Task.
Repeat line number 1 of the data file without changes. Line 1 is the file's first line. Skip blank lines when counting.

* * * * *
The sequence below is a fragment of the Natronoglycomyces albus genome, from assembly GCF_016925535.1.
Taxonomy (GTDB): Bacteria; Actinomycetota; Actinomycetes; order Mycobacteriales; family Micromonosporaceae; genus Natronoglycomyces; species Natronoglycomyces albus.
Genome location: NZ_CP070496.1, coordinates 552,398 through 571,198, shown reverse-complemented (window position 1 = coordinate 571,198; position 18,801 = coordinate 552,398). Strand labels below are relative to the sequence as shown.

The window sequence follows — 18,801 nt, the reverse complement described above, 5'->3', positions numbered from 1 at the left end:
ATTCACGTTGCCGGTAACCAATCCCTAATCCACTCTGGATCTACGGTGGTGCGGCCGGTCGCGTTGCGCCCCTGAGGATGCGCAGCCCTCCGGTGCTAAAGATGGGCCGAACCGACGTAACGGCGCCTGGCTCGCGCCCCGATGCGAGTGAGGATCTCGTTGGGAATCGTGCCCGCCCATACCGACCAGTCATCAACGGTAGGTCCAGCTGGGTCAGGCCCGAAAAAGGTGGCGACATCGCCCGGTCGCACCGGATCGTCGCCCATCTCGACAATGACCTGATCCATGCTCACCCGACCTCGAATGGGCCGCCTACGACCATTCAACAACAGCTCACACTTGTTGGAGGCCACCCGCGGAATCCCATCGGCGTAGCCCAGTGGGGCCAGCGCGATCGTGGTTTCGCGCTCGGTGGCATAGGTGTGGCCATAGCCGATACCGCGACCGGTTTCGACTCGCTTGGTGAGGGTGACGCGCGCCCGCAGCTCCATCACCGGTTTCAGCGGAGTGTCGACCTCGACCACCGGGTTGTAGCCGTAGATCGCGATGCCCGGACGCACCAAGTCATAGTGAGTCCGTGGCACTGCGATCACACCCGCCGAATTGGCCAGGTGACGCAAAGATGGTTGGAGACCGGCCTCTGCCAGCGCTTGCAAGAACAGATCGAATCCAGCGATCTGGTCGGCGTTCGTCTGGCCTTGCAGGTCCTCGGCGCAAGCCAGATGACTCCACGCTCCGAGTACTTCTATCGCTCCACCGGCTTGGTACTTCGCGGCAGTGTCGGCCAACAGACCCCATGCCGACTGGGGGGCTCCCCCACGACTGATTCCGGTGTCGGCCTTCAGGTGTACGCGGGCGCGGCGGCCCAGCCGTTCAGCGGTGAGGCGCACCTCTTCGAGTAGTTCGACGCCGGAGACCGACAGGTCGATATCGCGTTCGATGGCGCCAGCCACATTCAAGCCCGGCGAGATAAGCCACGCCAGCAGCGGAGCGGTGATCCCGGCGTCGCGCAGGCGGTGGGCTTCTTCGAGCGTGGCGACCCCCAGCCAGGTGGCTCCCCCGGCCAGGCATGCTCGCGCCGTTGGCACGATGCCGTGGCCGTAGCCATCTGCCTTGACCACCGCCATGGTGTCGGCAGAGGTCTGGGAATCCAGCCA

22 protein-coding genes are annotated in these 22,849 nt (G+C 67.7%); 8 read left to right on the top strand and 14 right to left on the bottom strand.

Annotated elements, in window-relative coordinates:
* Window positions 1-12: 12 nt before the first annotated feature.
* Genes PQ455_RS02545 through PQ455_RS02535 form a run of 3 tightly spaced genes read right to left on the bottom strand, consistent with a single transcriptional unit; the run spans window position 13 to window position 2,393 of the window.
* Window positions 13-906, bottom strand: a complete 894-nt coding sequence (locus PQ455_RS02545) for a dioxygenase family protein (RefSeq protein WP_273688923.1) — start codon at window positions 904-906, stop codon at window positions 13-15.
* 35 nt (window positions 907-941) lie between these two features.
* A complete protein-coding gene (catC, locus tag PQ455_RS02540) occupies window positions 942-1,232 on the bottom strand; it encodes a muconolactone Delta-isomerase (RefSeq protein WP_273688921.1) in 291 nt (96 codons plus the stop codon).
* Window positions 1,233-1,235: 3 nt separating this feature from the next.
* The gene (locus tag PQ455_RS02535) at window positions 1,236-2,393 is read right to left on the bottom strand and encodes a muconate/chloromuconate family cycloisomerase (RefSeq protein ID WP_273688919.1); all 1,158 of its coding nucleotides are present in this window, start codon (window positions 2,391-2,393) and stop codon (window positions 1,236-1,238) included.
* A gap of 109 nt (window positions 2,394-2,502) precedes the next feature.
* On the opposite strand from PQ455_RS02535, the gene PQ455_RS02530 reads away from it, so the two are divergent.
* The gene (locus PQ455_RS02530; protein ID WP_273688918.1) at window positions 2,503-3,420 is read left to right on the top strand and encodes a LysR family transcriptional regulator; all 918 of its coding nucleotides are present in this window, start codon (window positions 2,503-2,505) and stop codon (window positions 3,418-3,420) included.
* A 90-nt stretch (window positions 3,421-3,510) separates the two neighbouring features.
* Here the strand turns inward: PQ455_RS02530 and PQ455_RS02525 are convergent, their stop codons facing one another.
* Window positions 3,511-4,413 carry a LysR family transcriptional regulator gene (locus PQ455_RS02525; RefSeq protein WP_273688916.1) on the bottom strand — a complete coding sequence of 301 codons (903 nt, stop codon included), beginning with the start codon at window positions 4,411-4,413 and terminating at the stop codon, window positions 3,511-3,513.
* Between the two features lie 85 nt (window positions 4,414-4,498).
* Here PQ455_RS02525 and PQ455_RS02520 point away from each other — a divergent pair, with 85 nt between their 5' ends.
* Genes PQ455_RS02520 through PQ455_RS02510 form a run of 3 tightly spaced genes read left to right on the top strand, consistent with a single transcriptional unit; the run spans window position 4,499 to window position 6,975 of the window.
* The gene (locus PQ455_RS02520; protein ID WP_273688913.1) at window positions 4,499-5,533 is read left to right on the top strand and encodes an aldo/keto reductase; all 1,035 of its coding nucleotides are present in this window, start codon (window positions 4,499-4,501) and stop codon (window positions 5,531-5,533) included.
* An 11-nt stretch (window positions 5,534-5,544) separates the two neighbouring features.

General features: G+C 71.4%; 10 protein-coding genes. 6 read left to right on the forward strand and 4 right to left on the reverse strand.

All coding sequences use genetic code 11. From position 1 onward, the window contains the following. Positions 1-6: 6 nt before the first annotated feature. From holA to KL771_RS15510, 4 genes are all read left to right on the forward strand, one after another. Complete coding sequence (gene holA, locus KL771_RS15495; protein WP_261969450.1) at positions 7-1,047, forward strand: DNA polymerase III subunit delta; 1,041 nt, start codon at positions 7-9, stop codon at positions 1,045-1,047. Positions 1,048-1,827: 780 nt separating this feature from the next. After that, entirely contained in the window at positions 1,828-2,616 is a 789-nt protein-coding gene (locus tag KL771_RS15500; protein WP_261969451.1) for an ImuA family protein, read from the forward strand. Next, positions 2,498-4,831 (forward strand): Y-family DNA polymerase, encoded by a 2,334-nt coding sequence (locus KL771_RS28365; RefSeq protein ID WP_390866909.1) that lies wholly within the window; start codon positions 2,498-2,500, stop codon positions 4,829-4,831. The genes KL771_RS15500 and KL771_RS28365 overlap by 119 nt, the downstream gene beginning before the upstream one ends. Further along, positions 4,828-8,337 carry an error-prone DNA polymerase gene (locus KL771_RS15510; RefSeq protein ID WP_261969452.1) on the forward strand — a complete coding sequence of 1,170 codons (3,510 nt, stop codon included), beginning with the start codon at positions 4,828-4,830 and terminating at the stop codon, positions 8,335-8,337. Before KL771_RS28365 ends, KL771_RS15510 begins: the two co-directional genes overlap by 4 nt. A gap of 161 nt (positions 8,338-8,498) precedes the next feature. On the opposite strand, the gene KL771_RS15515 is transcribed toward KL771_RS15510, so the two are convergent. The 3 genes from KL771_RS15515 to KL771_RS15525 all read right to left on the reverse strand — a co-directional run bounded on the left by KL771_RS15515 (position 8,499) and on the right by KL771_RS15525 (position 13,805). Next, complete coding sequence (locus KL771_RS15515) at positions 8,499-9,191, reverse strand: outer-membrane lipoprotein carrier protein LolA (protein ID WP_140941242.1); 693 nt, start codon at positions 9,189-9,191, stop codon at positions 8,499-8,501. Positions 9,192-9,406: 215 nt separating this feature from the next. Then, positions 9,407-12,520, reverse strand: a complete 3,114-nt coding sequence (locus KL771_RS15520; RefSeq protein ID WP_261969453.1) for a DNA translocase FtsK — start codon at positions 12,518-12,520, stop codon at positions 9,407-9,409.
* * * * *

The sequence below is a fragment of the Natronoglycomyces albus genome, from assembly GCF_016925535.1.